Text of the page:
- WAPCC - Invitation to concert May 7th 2016
- Village Spring Clean March 5th
- Summer Fayre Update 1
- Church Cleaning Rota 2016 - 2017
- WAS Workshop in March
- NHS Weekemd GP Appointments
- Parish Council Agenda February 2016
- Wendens Ambo Parochial Council 2016
- Womems Institute - 2016 Programme
- Womens Institute - February 2016
- Constitution - Wendens Ambo Society
- Millennium Trust 2016
- Acheiving your Resolution in 2016
- Cricket Club AGM 2016
- Womens Institute - January 2016
- Thank You Message
- Summer Fayre 2016
- January 2016 From the Registers
- Village Notes - January 2016
- From Revd. Tim Hardinham - January 2016
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Welcome to Wendens Ambo
Wendens Ambo is a small village of approximately 400 people originating from an ancient rural settlement that today is a thriving community in a unique location with excellent transport links.
It is set in attractive countryside approximately 2 miles south west of the pretty market town of Saffron Walden yet only 15 miles south of Cambridge and 40 miles north of London. The village has easy access to the M11 and the motorway network, its own mainline railway station named Audley End (Cambridge to London Liverpool Street) and is some 11 miles from Stansted airport.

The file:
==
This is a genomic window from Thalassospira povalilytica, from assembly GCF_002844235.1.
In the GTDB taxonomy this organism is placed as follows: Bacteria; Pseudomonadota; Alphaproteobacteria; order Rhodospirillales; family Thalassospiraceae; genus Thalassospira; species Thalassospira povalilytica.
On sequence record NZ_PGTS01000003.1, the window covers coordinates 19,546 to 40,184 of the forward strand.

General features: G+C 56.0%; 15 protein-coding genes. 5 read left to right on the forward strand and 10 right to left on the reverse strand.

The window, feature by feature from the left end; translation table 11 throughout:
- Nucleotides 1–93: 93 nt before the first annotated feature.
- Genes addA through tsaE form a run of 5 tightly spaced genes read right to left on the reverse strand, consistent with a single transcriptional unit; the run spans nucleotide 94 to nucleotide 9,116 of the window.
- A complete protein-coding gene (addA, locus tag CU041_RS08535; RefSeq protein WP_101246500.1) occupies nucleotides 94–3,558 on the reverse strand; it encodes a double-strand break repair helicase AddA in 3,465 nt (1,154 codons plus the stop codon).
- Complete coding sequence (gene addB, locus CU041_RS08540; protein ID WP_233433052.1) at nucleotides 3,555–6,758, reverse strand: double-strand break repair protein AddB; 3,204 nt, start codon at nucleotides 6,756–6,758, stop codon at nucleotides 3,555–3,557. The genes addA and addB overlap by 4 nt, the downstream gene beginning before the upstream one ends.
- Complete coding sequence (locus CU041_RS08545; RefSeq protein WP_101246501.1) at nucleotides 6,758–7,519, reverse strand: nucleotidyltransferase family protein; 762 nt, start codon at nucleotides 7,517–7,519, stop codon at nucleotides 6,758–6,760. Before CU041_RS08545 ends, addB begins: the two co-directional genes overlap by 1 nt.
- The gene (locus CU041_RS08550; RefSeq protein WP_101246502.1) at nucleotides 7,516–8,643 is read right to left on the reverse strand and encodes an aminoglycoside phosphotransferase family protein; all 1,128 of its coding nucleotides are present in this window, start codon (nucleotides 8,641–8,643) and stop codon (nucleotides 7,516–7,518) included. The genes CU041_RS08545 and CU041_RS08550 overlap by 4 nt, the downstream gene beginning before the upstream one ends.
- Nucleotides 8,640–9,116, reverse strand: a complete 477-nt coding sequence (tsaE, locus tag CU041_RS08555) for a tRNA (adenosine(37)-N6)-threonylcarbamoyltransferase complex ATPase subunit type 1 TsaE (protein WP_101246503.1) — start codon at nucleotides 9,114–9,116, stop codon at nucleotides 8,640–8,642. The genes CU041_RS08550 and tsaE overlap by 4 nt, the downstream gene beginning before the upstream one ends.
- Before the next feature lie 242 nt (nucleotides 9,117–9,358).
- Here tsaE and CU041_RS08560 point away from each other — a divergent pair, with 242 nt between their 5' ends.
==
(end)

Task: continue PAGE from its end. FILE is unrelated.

Its unusual name originates from the joining of two villages, Great and Little Wenden to form Wendens Ambo meaning “both Wendens”.
The earliest signs of settlement are from the Roman period. Remains of a villa were found during an excavation in 1853 and finds of flint tools from 300-200BC suggest an even earlier settlement.
It is likely that the farming community of Wenden probably started around the sixth and seventh centuries, taking its name from the valley in which it lies: Wendene. The Domesday Book contains the first written account of Wenden Magna (Great Wenden) and Wenden Parva (Little Wenden). Wenden Magna was owned by Robert Gernon, a Frenchman who also had land in Stansted and Takely. Wenden Parva was also owned by a Frenchman, William de Warren. The Wendens passed through the Middle Ages as very ordinary English villages.
During the 17th century work began to rebuild the village dwellings, some of which are still occupied today. Also at this time, on the 23rd March 1662, Wenden Magna and Wenden Parva were joined to form Wendens Ambo.
The 18th and 19th centuries brought the industrial revolution and also the railway, providing opportunities for work elsewhere, contributing to Wendens Ambo becoming a commuter village for London and Cambridge.